|Dead Christians Only?|
Even the Lafayette hillside anti-war memorial is often referred to as "the crosses of Lafayette." Yes, and it certainly appears to be cross upon cross but, I am told, that there are a few crescents, stars of David and Buddhas amid the overwhelming number of crosses.
Many people tend to have these distorted memories of cemeteries as well. I remember reading an article that referred to the rows of crosses at Arlington National Cemetery. In fact, Arlington has rows and rows of tombstones, not crosses. Upon each individual stone there may be a cross, a crescent, a star of David and there is even the occasional pentacle from the Wiccan persuasion. There may be only a name with dates. It all depends upon the wishes of the deceased person or members of that family.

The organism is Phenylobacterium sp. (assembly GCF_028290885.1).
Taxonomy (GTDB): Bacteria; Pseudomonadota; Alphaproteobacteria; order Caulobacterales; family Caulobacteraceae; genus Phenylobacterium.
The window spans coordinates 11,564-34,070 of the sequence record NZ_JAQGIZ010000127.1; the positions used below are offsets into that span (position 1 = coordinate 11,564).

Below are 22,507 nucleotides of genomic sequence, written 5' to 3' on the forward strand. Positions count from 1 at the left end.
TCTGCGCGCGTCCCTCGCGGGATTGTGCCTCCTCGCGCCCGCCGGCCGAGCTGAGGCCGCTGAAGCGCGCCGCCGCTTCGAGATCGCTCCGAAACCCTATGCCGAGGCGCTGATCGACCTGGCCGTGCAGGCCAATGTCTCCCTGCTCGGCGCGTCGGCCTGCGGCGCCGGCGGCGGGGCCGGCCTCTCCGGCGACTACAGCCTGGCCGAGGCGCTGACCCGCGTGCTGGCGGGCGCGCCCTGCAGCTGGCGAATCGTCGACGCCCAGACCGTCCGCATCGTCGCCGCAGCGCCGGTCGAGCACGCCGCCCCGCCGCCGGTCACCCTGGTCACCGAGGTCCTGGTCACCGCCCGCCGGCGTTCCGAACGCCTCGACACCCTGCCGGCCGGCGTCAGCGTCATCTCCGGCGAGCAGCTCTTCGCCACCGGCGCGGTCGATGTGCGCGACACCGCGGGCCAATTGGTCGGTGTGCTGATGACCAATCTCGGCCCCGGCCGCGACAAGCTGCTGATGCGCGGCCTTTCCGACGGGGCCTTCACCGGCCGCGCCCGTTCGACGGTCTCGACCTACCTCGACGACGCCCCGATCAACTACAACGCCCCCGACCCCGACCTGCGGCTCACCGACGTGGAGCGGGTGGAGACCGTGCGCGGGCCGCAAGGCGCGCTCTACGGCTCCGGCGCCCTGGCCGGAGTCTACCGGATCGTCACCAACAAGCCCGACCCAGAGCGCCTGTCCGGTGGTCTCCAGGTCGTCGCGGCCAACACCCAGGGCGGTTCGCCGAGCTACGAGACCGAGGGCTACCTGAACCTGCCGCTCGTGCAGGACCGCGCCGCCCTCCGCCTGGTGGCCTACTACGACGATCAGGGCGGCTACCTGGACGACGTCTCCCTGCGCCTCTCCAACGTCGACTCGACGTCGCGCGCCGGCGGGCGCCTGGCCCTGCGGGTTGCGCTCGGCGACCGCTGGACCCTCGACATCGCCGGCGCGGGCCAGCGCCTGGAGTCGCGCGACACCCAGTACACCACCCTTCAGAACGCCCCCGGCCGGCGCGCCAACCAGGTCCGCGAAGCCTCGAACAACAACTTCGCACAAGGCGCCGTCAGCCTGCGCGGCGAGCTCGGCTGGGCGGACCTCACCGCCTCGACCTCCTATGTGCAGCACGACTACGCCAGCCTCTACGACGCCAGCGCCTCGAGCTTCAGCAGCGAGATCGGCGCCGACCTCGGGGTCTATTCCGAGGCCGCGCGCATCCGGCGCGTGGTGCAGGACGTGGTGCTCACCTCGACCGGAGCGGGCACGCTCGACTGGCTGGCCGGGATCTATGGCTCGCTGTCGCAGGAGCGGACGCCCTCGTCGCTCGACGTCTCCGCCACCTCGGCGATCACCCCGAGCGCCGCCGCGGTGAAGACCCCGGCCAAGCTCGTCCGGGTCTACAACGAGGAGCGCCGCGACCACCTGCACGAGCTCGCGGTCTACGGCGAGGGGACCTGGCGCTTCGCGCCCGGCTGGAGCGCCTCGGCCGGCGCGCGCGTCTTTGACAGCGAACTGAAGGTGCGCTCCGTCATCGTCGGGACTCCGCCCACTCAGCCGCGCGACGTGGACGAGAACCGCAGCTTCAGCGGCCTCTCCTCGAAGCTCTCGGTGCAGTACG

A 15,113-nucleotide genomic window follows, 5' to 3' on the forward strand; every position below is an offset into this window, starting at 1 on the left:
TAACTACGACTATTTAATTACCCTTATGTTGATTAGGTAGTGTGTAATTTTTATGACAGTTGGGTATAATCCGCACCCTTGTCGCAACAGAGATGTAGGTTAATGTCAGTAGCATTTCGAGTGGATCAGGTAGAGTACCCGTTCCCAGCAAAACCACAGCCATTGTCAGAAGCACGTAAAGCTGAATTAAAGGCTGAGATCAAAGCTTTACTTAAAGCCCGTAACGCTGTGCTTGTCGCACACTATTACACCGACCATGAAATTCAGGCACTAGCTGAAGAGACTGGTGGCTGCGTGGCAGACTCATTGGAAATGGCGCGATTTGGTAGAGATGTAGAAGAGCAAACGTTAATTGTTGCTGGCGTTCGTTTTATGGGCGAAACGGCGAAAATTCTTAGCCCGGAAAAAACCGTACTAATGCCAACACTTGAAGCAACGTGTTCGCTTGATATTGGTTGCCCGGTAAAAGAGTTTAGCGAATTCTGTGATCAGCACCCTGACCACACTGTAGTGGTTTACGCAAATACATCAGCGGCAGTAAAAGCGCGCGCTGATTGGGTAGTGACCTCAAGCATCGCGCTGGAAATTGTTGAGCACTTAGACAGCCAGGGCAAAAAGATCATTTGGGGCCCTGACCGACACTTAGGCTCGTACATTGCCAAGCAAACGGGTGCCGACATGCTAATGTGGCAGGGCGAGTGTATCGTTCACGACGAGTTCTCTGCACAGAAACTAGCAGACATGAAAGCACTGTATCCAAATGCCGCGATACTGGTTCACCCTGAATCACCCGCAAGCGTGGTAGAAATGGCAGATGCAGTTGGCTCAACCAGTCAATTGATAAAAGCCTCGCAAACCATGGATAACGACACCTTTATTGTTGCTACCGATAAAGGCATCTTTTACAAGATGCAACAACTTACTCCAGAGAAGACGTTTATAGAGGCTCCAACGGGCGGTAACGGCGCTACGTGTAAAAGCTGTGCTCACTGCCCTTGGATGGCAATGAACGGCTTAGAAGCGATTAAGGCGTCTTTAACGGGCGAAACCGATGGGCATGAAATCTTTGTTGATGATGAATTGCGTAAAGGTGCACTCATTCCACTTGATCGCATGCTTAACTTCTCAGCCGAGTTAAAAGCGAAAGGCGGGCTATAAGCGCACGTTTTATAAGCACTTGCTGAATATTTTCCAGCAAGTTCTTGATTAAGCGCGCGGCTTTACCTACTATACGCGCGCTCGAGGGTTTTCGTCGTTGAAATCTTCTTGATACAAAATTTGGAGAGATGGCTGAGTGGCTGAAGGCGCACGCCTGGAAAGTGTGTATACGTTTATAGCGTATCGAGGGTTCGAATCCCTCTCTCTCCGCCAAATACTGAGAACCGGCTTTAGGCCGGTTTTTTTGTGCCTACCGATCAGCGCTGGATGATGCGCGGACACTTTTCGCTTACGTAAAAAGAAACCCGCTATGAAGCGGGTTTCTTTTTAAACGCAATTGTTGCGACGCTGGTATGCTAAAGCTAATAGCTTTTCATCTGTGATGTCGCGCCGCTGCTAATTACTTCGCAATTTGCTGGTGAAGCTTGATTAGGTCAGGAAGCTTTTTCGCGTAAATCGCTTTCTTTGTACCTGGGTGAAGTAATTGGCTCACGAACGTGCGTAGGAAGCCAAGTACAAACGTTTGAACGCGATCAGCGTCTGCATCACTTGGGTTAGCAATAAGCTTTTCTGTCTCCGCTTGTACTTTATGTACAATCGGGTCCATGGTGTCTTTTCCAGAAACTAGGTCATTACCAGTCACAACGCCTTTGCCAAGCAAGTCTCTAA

The fact is that the cross has become so pervasive it's actual meaning has been watered down to nearly nothing. For people who use it as a symbol of worship, this is a negative side-effect of the Christianization of America. A friend of mine visited a "women's spirituality" alternative house of worship. She described the room as having a cross over the podium but explained it was small and unobtrusive. She also told me it is a place of "non-denominational" worship.
|Arlington: Tombstones, Not Crosses|
I'm not saying that this level of paranoia was constructive or healthy, only that it existed and it affects me still. A cross is a symbol of Christianity. There is nothing wrong with that. Just be mindful that it doesn't represent all of us!